Monday-Tuesday November 26-27, 2012

Illustration of businesspeople riding a roller coasterROLLER COASTER PHYSICS

National Geographic gives viewers a behind-the-scenes look at the design and building of the world’s fastest and tallest roller coaster ride on the MegaStructures:  Ultimate Roller Coaster webisodes.  View the full episode on YOUTUBE.

 Coaster Crafter: Build Ride Scream!

Coaster Crafter is an immersive STEM learning game for students in grades 6-12. In the game, students explore and practice key STEM concepts by designing, building and sharing virtual roller coasters. And they get to interact with a cast of engaging and unique characters in a fun, carnival-like online environment. Game play, learning and motivation are linked in the game, where rewards for both success and failure motivate students to experiment more boldly, think more deeply and learn more completely.

Coaster Crafter is designed so that students can play in a self-directed manner without help from teachers or other adults. It is divided into three sections:  Design Challenges, Coaster Challenges and a Free Play area.  Design Challenges introduce students to the key STEM concepts (inertia, velocity, gravity, etc.) in the game, functioning like a tutorial on each subject. The Coaster Challenges are where students begin to develop mastery of what they have learned by actually applying it in the work of designing and building structured roller coasters.  In the Free Play area, students can create and share their own personal coasters at any point during game play. However, students only have access to the building elements they have won in the challenges, so this serves as motivation for students to complete all of them.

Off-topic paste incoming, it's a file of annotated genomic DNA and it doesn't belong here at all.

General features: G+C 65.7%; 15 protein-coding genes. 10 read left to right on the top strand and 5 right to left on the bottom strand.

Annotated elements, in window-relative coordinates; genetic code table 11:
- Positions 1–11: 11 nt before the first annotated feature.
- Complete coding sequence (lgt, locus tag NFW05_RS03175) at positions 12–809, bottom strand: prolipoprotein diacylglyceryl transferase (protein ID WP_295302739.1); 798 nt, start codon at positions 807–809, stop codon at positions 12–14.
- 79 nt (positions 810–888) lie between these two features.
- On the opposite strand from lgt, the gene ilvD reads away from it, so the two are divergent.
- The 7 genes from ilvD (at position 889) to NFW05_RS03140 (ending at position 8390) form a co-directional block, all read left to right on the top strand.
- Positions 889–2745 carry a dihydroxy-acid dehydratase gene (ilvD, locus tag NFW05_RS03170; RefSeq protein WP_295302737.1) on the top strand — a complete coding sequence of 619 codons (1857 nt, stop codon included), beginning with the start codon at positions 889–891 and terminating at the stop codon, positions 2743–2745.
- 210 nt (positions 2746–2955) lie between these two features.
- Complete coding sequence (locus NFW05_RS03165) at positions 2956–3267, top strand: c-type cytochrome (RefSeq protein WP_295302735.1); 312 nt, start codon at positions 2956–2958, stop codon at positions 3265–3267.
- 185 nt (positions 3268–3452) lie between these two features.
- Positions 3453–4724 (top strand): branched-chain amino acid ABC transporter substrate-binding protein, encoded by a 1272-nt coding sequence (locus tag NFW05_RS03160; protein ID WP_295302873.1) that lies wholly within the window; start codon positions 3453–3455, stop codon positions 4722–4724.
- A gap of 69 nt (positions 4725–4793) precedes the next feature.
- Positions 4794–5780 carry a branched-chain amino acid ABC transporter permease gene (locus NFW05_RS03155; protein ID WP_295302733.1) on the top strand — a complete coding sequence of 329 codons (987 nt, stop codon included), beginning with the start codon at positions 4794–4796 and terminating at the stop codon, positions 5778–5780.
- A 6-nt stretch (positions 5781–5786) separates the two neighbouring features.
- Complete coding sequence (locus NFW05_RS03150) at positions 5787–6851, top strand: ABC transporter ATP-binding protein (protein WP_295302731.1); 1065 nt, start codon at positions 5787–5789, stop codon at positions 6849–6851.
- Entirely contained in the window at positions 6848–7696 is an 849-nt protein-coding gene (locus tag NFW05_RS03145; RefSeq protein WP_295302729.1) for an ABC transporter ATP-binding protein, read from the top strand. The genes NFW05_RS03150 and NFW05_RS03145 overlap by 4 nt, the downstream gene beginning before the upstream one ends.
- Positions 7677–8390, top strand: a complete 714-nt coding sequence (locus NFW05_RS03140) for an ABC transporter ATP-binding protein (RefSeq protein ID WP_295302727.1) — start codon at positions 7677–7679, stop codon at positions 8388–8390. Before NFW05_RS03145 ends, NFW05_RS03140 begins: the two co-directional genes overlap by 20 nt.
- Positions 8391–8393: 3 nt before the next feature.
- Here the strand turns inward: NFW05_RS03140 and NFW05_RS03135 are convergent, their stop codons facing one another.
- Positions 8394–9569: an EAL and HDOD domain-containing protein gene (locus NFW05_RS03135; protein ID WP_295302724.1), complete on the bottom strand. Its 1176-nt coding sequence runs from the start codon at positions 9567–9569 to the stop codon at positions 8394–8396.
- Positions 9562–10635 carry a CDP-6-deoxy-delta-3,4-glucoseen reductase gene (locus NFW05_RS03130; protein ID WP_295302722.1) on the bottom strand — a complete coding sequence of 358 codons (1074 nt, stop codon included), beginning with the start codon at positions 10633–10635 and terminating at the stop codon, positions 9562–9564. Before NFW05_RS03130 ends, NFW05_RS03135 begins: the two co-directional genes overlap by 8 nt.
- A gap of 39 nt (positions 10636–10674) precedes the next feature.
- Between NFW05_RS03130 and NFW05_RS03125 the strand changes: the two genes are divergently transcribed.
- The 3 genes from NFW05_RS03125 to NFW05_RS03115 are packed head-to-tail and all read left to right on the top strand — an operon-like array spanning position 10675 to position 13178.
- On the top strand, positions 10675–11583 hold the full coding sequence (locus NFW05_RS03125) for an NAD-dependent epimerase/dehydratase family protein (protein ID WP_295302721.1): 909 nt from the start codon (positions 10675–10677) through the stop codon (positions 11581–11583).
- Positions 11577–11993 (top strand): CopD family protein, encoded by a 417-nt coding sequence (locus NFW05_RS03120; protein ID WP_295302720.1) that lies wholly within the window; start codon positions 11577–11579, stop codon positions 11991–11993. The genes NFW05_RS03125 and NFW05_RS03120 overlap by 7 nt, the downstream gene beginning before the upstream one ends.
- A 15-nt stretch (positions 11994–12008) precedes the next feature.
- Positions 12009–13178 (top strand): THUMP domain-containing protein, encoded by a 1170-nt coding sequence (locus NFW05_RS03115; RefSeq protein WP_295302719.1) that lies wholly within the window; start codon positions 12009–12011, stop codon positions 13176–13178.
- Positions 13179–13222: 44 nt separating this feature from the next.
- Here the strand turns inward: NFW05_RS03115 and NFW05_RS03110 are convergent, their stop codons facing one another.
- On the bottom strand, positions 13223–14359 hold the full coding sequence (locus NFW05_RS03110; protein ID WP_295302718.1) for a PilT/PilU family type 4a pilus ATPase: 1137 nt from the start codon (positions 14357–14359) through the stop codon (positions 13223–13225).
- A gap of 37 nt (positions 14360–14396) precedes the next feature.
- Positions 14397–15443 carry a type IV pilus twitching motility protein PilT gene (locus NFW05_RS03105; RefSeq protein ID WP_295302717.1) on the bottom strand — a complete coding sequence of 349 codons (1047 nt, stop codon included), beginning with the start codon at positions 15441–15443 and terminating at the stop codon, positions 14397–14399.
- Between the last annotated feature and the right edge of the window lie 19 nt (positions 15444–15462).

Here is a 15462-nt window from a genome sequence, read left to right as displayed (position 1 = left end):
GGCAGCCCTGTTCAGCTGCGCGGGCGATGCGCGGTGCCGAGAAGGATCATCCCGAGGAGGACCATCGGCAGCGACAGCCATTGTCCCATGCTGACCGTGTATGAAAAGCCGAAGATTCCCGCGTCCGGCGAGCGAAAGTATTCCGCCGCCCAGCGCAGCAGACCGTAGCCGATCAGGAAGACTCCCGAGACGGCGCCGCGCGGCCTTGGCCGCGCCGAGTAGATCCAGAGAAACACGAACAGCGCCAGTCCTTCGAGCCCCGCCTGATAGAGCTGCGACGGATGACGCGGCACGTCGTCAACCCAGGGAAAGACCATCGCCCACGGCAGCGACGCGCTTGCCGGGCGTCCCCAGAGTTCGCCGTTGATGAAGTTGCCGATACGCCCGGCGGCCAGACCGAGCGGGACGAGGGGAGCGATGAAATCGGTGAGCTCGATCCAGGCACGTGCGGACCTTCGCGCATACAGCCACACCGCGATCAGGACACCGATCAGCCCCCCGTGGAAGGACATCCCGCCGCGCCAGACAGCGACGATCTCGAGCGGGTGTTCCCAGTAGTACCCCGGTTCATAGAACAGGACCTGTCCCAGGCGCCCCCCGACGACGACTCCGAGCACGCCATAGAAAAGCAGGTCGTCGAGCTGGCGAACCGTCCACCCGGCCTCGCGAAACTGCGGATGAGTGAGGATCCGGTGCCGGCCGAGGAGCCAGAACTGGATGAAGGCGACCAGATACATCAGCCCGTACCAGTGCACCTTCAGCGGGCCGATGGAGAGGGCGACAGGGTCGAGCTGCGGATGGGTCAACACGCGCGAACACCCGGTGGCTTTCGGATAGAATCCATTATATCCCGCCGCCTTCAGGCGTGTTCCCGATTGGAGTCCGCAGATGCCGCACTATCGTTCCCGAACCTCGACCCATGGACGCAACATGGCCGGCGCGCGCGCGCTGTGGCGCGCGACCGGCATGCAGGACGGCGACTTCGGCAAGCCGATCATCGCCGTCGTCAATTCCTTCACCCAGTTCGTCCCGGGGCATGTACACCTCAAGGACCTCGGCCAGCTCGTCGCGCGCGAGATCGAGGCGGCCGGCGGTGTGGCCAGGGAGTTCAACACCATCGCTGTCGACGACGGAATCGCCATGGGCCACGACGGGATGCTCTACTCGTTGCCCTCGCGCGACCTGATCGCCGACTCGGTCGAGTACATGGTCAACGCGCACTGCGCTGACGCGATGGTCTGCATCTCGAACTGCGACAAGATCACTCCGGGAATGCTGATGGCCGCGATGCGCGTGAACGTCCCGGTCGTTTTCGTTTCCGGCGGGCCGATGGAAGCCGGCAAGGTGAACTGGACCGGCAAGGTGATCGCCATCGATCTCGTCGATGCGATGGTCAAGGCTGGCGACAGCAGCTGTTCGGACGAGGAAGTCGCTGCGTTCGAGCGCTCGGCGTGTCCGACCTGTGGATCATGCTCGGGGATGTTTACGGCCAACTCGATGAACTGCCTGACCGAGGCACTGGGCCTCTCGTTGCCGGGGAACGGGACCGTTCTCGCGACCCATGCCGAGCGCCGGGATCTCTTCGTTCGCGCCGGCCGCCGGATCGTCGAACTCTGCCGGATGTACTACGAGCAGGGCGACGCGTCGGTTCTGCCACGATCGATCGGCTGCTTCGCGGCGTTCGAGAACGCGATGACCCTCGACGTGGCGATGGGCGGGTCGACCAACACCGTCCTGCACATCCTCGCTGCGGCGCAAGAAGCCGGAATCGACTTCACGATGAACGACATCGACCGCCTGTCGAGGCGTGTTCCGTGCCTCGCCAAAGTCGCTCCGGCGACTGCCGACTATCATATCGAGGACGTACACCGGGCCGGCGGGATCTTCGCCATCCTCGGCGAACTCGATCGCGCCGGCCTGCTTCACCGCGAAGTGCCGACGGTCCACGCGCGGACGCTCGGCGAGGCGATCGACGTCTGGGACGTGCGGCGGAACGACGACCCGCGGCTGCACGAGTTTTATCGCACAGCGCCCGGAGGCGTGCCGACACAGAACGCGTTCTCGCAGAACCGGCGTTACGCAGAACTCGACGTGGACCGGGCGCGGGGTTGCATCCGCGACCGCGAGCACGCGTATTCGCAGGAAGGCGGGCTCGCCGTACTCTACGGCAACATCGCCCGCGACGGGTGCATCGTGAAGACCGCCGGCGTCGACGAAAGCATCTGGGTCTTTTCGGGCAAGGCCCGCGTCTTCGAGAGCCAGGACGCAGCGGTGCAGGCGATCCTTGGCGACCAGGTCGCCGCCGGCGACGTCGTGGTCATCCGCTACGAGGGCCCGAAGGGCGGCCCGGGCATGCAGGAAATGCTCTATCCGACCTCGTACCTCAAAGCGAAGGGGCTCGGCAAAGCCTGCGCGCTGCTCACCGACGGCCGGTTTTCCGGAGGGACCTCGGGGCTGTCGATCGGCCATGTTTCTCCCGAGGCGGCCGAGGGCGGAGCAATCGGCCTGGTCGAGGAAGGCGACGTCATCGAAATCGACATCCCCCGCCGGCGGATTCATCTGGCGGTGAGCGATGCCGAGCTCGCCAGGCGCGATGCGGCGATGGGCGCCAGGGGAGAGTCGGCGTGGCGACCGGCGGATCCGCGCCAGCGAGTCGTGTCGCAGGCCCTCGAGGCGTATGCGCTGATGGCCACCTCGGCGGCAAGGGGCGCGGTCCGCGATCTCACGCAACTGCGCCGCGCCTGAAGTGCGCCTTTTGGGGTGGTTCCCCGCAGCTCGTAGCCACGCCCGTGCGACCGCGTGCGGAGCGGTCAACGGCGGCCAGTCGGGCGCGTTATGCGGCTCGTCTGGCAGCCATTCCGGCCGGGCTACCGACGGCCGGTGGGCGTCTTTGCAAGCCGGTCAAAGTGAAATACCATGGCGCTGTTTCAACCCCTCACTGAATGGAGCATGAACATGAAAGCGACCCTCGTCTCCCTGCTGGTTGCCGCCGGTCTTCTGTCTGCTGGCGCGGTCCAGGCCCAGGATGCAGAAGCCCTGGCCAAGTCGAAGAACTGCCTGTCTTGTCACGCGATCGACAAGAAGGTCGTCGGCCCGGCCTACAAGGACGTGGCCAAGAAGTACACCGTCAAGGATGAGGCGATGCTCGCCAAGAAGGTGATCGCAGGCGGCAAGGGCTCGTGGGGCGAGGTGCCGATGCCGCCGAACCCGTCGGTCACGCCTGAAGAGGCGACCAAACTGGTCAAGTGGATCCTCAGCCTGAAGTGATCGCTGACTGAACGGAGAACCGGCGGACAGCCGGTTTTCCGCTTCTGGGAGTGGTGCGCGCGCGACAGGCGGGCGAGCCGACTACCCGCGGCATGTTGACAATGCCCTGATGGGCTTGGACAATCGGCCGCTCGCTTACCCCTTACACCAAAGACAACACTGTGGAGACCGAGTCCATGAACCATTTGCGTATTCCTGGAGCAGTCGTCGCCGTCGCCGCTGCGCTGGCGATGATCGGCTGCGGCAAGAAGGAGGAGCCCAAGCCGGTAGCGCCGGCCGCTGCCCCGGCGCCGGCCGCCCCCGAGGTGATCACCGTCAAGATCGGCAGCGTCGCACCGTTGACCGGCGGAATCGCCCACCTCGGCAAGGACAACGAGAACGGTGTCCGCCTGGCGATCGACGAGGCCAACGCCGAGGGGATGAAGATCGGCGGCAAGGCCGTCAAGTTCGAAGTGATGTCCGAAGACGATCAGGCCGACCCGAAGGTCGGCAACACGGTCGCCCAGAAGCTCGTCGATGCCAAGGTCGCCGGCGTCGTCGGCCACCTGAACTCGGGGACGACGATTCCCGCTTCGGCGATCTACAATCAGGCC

DESIGN CHALLENGE LEVEL 1 & COASTER CHALLENGE LEVEL 1  - DUE TUESDAY

DESIGN CHALLENGE LEVELS 2,3 & COASTER CHALLENGE LEVELS 2,31  - DUE WEDNESDAY

 

Also of interest….

Visit Roller Coasters: Inventing the Scream Machine to learn more about the design and the history of roller coasters.  Consider the ways coasters have been designed and built over time. What kinds of resources were available? What kinds of technology? Why could today’s roller coasters only be built today? What might coasters be like in the future?

 

…and here are some more sites to help you extend your learning:

  • The How Stuff Works site covers everything about coasters – from physics to components to history. They even give tips for first-time riders.


  • Algebra in the Real World:  Roller Coasters. The heart-pumping exhilaration keeps us coming back time and time again, but it’s the laws of the physics and a great deal of math that keep these thrill rides soaring through the air day after day.



 
  • Explore Learning Gizmo: Roller Coaster Physics Adjust the hills on a toy-car roller coaster and watch what happens as the car careens toward an egg (that can be broken) at the end of the track. The heights of three hills can be manipulated, along with the mass of the car and the friction of the track. A graph of various variables of motion can be viewed as the car travels, including potential, kinetic, and total energies, and the x- and y- components of position, velocity, and acceleration.

 

Posted by on November 25, 2012 at 12:00 pm | Comments & Trackbacks (0)




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